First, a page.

Retailers are enjoying strong Boxing Day sales trading with the Australian Retailers Association predicting its estimates of $14.8 billion in spending from 26 December to 15 January will be met.
Most of this spending came immediately after Christmas with the Australian National Retailers Association estimating $1.8 billion was spent on Boxing Day itself, with $5.7 billion spent in the first week of the sales. However, the association does not have results to confirm its estimates yet.
ANRA chief executive Margy Osmond told SmartCompany post-Christmas sales got off to a great start on Boxing Day with large numbers flocking to stores and shopping online.
“Christmas Day was one of the biggest online shopping days as people looked to cash in their Christmas present vouchers.”
Russell Zimmerman, executive director of the Australian Retailers Association, was also positive about the sales period and said the few days directly after Christmas and Boxing Day were “very strong and solid”, although sales were starting to slow down now.
“The Boxing Day sales were very big and the pre-Boxing Day sales by those retailers that were online worked very well,” he says.
The ARA predicted a 3.9% increase on last year’s post-Boxing Day sales and Zimmerman says he thinks that will be pretty close to the mark.
“Some things, like men’s clothing, are doing very well in post-Christmas sales as I suspect men have not been looked after over the last couple of years but it’s got to the point they have to buy new clothes for work,” Zimmerman says.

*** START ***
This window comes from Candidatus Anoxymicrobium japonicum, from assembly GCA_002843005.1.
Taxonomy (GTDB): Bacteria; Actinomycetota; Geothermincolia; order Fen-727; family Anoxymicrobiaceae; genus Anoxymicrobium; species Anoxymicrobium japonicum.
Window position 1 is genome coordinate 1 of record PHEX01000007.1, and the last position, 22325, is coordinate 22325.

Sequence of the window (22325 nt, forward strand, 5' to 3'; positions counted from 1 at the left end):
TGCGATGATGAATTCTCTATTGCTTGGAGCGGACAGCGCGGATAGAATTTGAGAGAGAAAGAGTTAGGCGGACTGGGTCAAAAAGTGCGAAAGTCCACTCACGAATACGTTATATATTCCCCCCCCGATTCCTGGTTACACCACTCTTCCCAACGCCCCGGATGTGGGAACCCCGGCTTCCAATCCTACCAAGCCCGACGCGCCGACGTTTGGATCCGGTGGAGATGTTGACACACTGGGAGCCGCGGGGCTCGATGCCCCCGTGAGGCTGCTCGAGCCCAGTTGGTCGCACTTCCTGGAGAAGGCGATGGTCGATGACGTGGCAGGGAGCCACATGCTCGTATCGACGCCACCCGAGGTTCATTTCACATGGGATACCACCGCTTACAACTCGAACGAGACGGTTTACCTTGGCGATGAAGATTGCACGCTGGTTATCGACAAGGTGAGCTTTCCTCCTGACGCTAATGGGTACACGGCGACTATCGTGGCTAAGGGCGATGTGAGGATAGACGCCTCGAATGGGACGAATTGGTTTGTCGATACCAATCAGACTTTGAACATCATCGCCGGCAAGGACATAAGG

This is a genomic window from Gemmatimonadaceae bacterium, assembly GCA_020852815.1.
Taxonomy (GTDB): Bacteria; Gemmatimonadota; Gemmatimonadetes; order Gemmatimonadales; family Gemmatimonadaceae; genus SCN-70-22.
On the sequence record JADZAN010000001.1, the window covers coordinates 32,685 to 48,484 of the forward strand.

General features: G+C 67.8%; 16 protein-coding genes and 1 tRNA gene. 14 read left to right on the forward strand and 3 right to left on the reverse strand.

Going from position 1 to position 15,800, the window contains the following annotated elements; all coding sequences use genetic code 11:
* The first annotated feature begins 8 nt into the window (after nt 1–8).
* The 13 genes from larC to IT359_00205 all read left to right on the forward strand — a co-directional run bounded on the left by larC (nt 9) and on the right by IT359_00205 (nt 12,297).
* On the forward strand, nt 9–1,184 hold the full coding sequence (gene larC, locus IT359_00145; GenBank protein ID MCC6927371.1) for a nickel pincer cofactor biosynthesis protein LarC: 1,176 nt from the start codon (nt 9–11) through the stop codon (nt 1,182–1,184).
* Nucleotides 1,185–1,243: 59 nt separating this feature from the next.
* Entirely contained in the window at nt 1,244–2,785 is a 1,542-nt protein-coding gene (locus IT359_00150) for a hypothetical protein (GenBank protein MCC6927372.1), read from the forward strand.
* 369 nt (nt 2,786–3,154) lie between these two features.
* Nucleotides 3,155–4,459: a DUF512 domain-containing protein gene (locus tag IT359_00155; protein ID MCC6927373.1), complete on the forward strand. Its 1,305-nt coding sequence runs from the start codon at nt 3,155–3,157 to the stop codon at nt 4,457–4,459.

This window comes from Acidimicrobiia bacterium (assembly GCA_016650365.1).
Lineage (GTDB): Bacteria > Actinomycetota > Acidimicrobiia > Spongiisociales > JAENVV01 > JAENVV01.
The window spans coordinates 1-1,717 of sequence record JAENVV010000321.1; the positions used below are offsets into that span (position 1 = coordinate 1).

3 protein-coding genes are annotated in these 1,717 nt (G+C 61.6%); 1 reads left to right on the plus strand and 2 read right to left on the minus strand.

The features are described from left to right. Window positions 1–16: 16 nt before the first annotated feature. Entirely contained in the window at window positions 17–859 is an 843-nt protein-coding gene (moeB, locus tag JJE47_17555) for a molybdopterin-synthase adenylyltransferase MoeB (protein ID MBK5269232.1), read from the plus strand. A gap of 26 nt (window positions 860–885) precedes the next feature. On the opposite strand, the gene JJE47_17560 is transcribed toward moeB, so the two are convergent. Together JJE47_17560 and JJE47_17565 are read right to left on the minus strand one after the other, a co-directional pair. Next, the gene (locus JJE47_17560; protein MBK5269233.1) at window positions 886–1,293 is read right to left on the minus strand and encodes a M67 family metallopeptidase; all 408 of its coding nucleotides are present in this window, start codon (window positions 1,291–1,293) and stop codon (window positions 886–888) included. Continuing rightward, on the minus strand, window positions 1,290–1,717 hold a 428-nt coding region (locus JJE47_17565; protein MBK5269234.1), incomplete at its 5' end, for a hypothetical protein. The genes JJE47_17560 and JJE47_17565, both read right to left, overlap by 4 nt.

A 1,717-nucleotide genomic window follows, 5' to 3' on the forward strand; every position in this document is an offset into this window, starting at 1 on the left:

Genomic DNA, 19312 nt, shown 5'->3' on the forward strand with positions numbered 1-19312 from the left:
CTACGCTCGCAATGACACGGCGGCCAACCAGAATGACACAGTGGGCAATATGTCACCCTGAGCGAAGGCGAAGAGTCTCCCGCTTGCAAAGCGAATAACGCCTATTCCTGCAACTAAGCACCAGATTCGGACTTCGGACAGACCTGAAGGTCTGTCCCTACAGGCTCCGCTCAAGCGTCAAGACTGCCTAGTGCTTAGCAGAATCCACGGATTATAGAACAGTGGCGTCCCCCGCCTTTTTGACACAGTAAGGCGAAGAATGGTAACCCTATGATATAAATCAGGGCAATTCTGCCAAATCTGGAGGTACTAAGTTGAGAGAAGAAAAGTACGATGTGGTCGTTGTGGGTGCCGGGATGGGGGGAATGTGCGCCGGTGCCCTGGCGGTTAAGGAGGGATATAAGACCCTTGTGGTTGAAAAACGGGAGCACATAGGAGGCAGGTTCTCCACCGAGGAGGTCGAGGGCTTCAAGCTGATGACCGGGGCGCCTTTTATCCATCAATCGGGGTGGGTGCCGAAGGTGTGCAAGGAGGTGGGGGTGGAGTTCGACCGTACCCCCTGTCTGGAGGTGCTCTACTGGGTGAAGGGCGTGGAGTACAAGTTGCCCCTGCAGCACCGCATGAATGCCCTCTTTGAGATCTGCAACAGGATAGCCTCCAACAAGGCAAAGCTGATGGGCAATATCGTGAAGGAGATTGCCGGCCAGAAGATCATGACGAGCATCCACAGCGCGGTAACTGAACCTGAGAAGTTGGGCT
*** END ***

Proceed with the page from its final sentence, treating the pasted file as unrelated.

He says food was also a very strong performer for retailers in the sales period.
“We projected about $6 billion of post-Christmas food sales in the period until January 15 and I think that is pretty much on target to come through,” he says.
However, Zimmerman says while retailers are happy with the sales boost, they would have liked more.
“Retailers would have liked to have seen a much bigger increase. We predicted 3.9% increase in spending and $41 billion spent in in pre-Christmas sales this year, 10 years ago we used to get increases of 5% to 6% but those days have gone for a long while yet,” he says.
“If this hot weather keeps up, that will slow down some of the sales moving into the next few days as heat has an interesting effect on people going out and buying – if it gets too hot they don’t leave home.”
The strong performance comes after a promising start in 2011 dwindled to a flat result overall for retail, with the latest Australian Industry Group/Commonwealth Bank Australian Performance of Services Index falling 3.9 points to 43.2 in December.
Sub-sectors linked to household spending including retail trade and accommodation, cafes and restaurants all reported declines in activity in December.
“At the end of what was a tough year for the services sector, consumer caution, poor sentiment and the high Australian dollar all continued to weigh heavily on sales to households during the Christmas trading peak,” AIG chief executive Innes Willox said.